Josh Levs, CNN - May 15, 2013
I've been seeing headlines about this for the last couple of days, and my main reaction has been a rather vague sense of "Oh, crap!" People are outraged, but in a weirdly unfocused way. What, exactly, is the problem here, rich people buying privileged treatment at Disney World, or misusing a kind accommodation meant for people with disabilities? Are we angry at the tour guide business that runs the scam, or at the disabled individuals who actually carry it out? Are these disabled guides amoral scammers making easy money, or victims of shameful exploitation?
Hiring yourself out to facilitate Disney tours for families actually sounds like a great job and a perfectly legitimate business idea. I'm sure there are lots of ways someone knowledgeable about Disney theme parks can make a visit smoother and more pleasant, doing anything unethical. And obviously, it's the wealthier families that are going to pay for a service like this. To me the problem is twofold ... It does abuse the intent of practices that are meant to accommodate actual visitors with disabilities, which erodes the benefit for people who can really use it. And I do get an ugly vibe of arrogant privilege from the whole thing. It seems like some of the clients think it's not just convenient, but high-status and cool to pull this little scam, with no apparent sense of guilt or ambivalence.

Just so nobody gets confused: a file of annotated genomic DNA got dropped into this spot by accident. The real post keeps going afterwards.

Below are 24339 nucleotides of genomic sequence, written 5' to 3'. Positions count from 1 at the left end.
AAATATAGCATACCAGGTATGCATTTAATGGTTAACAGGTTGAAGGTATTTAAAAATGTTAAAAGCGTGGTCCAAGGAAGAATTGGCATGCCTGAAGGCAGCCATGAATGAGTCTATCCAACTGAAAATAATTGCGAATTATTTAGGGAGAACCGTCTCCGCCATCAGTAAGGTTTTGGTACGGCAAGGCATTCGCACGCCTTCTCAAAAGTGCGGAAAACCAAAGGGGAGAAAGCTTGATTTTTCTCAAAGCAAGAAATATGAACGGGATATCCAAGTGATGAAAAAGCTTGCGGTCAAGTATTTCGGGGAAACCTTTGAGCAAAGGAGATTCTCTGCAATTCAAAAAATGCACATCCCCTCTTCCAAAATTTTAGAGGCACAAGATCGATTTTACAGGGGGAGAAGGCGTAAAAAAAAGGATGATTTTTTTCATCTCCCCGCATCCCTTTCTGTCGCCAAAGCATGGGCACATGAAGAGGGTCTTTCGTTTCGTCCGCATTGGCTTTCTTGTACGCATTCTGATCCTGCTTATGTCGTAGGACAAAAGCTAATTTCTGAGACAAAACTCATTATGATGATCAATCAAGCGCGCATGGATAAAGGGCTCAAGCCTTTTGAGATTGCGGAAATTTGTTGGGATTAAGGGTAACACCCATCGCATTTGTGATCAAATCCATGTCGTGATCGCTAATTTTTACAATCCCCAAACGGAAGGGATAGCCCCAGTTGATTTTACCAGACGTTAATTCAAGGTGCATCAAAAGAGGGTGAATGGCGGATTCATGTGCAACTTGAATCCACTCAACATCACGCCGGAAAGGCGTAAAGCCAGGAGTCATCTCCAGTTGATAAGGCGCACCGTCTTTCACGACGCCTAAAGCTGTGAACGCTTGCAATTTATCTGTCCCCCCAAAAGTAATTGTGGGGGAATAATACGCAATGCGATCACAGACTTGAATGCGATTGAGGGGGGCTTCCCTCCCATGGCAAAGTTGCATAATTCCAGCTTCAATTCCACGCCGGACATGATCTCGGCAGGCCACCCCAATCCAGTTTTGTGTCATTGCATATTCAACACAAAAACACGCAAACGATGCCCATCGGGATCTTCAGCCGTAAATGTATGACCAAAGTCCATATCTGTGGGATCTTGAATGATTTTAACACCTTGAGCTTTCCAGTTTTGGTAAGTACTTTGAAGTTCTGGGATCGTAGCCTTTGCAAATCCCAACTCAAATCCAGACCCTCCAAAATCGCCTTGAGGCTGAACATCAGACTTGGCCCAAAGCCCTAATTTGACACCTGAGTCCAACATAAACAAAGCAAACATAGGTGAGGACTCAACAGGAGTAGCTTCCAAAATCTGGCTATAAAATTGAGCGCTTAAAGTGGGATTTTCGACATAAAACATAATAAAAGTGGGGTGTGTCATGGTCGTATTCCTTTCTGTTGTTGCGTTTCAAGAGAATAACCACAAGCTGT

I wonder if the wheelchair using guides are real guides, or if they just tag along with families in order to fulfill the line-jumping function. A real guide in a wheelchair could provide a really positive experience ... spending a day with a wheelchair user who's organized, enthusiastic, energetic, and knowledgeable could give kids, especially, a more positive view of people with disabilities. But if their only function is to be a line-jumper, the effect would be quite the opposite, to the point of being dehumanizing.
It sounds like something that might have started out good ... a sound business model with a willing customer base, and an interesting employment opportunity ... but turned bad when everyone involved either chose to ignore a major ethical lapse, or was too dense to perceive it.